How Ethical Is L.L. Bean? All You Need To Know

How Ethical Is L.L. Bean? All You Need To Know

By
Dennis Kamprad

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L.L. Bean has had its ups and downs with public support over the last decade. Some are still boycotting the brand after the Grab Your Wallet movement encouraged consumers to do so, but it has also been a founding member of several prominent organizations for sustainable fashion. So we had to ask: How ethical is L.L. Bean?

L.L Bean is an unethical brand that has recently been publicly claiming it is engaged in sustainable and ethical practices. But the brand still has issues with its transparency, animal welfare, and has even been exposed as benefiting from forced labor from exploited Uyghurs in China.

At a glance, the brand looks to be making improvements in sustainability. But after a closer look, it appears as though L.L. Bean has had its say in the official literature of how to get away with greenwashing while ignoring workers’ rights.

The Fashion Transparency Index

The Fashion Transparency Index provides a ranking of transparency in brands according to the amount of information they disclose regarding environmental and social practices, policies, and impacts. The 2020 edition featured 250 of the biggest fashion brands around the globe that were reviewed. The average transparency score was 23/100, and the highest was 73/100.

L.L. Bean scored 6/100. This means that there is little to no information provided by L.L Bean for its consumers to inform them about supply chain policies and practices.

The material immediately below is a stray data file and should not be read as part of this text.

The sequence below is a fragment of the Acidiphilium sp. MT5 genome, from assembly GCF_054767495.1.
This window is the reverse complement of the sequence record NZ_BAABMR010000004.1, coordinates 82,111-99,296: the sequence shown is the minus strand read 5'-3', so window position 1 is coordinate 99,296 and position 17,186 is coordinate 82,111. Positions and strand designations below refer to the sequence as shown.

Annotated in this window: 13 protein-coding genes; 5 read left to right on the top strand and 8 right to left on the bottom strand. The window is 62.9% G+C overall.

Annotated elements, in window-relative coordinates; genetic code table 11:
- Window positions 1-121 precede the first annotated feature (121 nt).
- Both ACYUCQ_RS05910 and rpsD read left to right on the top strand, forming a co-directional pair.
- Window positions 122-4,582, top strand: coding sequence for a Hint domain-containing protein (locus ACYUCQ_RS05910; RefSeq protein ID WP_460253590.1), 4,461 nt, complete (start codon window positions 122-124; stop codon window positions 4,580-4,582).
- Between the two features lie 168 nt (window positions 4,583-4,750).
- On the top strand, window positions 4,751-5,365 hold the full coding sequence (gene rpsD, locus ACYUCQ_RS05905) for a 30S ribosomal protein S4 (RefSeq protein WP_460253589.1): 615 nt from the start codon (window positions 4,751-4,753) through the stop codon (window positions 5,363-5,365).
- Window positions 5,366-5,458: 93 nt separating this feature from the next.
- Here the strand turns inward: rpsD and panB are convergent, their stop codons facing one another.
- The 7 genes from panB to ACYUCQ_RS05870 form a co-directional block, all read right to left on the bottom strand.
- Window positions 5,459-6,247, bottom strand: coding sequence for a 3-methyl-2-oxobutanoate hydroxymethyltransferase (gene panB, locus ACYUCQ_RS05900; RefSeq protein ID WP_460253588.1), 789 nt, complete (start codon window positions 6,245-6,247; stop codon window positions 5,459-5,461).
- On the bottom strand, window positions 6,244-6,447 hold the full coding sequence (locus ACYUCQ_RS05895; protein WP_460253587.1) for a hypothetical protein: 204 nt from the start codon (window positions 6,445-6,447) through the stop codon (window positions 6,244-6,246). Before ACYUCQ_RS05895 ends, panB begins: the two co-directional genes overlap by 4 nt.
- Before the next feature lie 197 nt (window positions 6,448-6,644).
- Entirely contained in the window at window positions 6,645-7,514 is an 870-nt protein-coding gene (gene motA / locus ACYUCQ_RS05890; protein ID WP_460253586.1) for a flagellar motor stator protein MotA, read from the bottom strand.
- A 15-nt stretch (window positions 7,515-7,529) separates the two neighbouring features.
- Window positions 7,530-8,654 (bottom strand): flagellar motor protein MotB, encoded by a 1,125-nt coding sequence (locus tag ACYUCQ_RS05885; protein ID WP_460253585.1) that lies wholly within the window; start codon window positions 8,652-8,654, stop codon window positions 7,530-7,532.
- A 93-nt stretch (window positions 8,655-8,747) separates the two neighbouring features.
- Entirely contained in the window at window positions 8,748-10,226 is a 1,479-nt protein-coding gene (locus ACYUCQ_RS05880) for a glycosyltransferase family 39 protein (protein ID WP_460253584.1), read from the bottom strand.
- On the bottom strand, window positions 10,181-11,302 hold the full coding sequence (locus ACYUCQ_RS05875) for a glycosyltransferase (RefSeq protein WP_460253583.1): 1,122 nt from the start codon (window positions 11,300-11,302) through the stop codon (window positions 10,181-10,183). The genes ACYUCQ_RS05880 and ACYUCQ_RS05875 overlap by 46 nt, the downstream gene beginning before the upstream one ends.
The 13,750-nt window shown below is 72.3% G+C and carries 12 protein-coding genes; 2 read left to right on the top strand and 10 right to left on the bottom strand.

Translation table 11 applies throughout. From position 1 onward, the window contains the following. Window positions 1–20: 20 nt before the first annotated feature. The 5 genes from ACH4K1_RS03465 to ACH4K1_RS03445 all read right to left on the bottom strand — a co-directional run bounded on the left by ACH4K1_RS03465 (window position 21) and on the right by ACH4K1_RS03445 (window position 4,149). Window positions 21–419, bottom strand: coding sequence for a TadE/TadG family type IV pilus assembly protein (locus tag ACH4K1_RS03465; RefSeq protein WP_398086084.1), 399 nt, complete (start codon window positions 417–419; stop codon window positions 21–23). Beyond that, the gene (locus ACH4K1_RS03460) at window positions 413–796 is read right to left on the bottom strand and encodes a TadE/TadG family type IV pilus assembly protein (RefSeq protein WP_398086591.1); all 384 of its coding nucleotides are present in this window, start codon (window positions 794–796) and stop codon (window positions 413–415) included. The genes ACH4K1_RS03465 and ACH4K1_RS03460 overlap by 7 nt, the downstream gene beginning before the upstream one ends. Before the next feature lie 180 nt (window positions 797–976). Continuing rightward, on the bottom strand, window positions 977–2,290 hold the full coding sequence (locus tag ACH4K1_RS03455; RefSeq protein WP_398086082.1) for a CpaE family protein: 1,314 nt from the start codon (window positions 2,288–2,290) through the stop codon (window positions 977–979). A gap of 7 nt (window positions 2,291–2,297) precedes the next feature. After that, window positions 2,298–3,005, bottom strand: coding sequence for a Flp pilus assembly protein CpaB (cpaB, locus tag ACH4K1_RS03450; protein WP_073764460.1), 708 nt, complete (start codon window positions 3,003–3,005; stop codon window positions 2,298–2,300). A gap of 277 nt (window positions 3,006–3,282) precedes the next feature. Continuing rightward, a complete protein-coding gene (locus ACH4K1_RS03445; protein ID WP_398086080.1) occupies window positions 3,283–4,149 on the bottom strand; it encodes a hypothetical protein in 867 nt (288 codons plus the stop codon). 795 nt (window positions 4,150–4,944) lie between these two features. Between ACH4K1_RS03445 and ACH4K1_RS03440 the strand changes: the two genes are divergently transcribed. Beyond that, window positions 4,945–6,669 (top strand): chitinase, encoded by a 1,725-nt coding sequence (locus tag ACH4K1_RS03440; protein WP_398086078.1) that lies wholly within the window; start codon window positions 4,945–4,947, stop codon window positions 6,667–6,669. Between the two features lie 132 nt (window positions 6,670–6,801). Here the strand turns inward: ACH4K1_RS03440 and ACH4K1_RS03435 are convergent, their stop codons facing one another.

Sharing information is not hard to do. Any brand acting ethically would have no problem being open with its customers. And unfortunately for big-name companies like L.L. Bean, staying quiet these days tends to mean you are engaged in unethical and otherwise frowned upon behavior.

To be fair, we have to give L.L. Bean props because while they don’t share much information, at least they are not lying to the public about it like some of the others that ranked well on the Fashion Transparency Index.

…Or are they?…

Forced Labor From Ethnic Minorities in China

Investigations conducted in recent years have published findings that prove the Chinese government has facilitated the mass transfer of ethnic minority citizens–mostly Uyghurs–from Xinjiang to factories throughout China. The working conditions observed strongly suggest forced labor, and Uyghurs are put to work in factories that supply dozens of popular global brands in the automotive, technology, and clothing sectors.

A report from the Australian Strategic Policy Institute conservatively estimates that over 80,000 Uyghurs were moved from Xinjiang to Chinese factories between 2017 and 2019. Some were even sent straight from detention camps. 

Despite the company’s transparency in providing a list of factories, L.L. Bean was found to be one of the “companies potentially directly or indirectly benefiting from the use of Uyghur workers.” So it is probably safe to say that the brand’s other claims are just a greenwashing front.

A Member of the Textile Exchange

The Textile Exchange is a global non-profit that recognizes and shares best practices in all things textile with its members, from farming and materials to processing and traceability, even product end-life. The purpose is to drive the transformation of the textile industry in preferred fibers, standards, responsible supply chains, and integrity to reduce the industry’s environmental and social impacts.

As a non-profit, the goal is not to make money, and most of the members are brands that operate ethically and are legitly conscientious about the environment. 

However, becoming a member seems like more of a financial commitment than an ethical one. And looking at the member list, one might notice the many brands that have shown up in recent headlines for benefiting from forced labor, are actively using unsustainable materials, or are known to have horrible environmental impacts. 

And, again, most brands are legit, but this shows how easy it is for large corporations to use memberships and certifications to deploy a greenwashing campaign upon the public. Which, in the end, is what L.L. Bean appears to be doing–at least based on the rest of the fraud we see.

Questionable Animal Rights Claim